Printing via Wi-Fi offers several advantages (remote start, monitoring, etc.) over starting a print with a USB thumb drive, and the Neptune 4 Plus includes native Wi-Fi directly on the machine. The Neptune 4 Plus includes a terminal to plug the included Wi-Fi antenna in on the side of the machine, and the antenna can be tightened using the included hex wrench.   

Model: Spiral Tower by Kijai  (Image credit: SoftFever)

After connecting to the Wi-Fi network from the Neptune 4 Plus, the printer can be accessed from the OrcaSlicer interface under the “Device” tab. The Fluidd interface offers direct monitoring and control over several parameters via the Klipper firmware directly from OrcaSlicer. Nozzle and bed temperature, print speed, and various other parameters have individual windows where they can be accessed, and the print can be monitored by plugging a USB webcam directly into the Neptune 4 Plus.

 Calibrating and Leveling Elegoo Neptune 4 Plus 

 The Neptune 4 Plus uses an 11x11 point grid to accurately measure the nozzle offset at 121 points across the build platform. Unfortunately, taking these measurements is not the only step required to complete a calibration of the build platform and the process can be a tedious one. The included “Calibration Quick Start Guide” is a solid wall of text that will likely be overwhelming to users expecting a single click “CALIBRATE” operation in the menu.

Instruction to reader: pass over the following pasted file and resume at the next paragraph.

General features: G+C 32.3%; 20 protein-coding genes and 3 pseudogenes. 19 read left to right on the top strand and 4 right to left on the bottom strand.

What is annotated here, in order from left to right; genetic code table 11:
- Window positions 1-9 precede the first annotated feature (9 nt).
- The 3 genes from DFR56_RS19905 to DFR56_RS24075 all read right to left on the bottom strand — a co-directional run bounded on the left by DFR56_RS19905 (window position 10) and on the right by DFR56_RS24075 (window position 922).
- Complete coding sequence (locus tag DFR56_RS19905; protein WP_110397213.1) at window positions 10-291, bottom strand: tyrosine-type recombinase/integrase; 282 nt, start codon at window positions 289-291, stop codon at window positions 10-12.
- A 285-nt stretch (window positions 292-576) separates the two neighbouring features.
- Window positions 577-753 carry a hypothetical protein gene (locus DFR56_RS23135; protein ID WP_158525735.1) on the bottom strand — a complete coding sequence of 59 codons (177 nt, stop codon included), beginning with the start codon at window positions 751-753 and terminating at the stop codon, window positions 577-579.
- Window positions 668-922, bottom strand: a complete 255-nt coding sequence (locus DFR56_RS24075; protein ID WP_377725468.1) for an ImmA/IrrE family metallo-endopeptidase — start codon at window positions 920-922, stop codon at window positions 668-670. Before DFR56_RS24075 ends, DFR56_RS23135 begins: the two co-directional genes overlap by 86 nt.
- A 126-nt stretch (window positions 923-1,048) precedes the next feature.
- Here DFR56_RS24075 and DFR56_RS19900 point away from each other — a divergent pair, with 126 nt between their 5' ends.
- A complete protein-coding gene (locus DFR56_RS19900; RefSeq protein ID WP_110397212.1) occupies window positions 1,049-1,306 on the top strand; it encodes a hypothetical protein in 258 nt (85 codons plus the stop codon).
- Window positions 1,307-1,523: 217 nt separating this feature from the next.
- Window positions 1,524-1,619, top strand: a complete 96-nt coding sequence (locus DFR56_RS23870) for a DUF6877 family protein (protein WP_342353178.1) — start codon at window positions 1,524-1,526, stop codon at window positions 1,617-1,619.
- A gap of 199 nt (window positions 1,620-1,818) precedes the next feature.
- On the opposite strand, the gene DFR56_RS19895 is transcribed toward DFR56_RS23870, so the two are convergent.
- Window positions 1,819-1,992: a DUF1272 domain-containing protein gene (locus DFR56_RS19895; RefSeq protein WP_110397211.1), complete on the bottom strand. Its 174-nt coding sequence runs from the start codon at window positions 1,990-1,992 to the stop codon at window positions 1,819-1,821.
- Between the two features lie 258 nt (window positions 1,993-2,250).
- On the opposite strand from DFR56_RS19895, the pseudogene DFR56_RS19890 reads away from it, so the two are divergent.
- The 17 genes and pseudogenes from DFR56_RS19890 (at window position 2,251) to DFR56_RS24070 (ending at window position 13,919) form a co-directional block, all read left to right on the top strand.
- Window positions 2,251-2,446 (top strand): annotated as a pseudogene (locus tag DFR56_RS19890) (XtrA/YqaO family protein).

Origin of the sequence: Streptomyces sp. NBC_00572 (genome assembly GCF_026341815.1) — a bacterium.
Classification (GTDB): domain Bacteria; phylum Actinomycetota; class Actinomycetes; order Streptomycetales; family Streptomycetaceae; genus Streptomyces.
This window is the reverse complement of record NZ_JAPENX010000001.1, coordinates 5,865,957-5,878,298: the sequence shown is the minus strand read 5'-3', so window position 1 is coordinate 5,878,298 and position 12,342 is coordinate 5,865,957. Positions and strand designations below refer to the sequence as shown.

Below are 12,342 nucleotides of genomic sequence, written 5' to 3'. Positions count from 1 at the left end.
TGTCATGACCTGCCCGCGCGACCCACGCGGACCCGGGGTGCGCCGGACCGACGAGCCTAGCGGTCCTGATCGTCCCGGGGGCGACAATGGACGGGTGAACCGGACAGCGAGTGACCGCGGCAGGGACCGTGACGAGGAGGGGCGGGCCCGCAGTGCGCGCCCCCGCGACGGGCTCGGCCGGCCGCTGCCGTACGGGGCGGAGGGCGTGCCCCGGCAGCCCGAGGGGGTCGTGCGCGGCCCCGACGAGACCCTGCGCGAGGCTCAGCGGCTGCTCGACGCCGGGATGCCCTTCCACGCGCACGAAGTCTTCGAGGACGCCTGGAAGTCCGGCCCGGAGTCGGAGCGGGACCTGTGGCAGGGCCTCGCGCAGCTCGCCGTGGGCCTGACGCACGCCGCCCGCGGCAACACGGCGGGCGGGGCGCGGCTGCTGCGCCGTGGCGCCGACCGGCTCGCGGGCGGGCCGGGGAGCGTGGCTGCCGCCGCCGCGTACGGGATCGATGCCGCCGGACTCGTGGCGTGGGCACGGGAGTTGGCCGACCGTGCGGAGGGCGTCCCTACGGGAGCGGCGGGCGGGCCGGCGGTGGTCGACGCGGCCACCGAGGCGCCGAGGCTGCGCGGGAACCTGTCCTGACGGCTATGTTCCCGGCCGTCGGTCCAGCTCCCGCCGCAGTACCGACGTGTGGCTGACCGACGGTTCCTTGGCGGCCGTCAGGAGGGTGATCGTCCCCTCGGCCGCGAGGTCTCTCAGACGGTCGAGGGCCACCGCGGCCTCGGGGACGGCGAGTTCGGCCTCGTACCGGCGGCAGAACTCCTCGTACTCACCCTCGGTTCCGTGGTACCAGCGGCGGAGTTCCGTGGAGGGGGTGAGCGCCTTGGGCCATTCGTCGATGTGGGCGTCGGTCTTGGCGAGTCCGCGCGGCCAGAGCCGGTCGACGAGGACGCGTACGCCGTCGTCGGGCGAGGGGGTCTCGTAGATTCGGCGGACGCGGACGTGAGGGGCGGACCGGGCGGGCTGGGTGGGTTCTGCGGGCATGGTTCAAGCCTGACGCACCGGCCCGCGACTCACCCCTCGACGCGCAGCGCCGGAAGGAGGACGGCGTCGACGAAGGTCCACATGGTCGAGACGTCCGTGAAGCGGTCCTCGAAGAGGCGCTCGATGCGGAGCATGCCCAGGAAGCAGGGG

(Image credit: Tom's Hardware)

 Performing a full bed calibration requires three individual steps, and these steps may need to be repeated depending on how much calibration is required. The first step is the “Manual” calibration on the Printer UI, which will bring the nozzle to various points on the platform and prompt the user to manually adjust the thumbscrews to set the offset of the nozzle. Next comes the “Automatic” calibration, which will take a more precise measurement using the probe mounted to the hot end to measure the offset at all 121 points. Finally, the Z-Offset can be set, which offers a global offset applied in addition to the local offsets.  

(Image credit: Tom's Hardware)

 Just like its predecessor, the Neptune 4 Plus has six wheels underneath the build platform that are used for leveling. These six wheels are used to level the bed at their respective points, with the global Z-offset ideally being a fixed number that keeps the nozzle at a consistent position relative to the platform at all points. As you can imagine, the more complex the leveling system on a printer, the more likely it is that users will struggle to achieve a good first layer.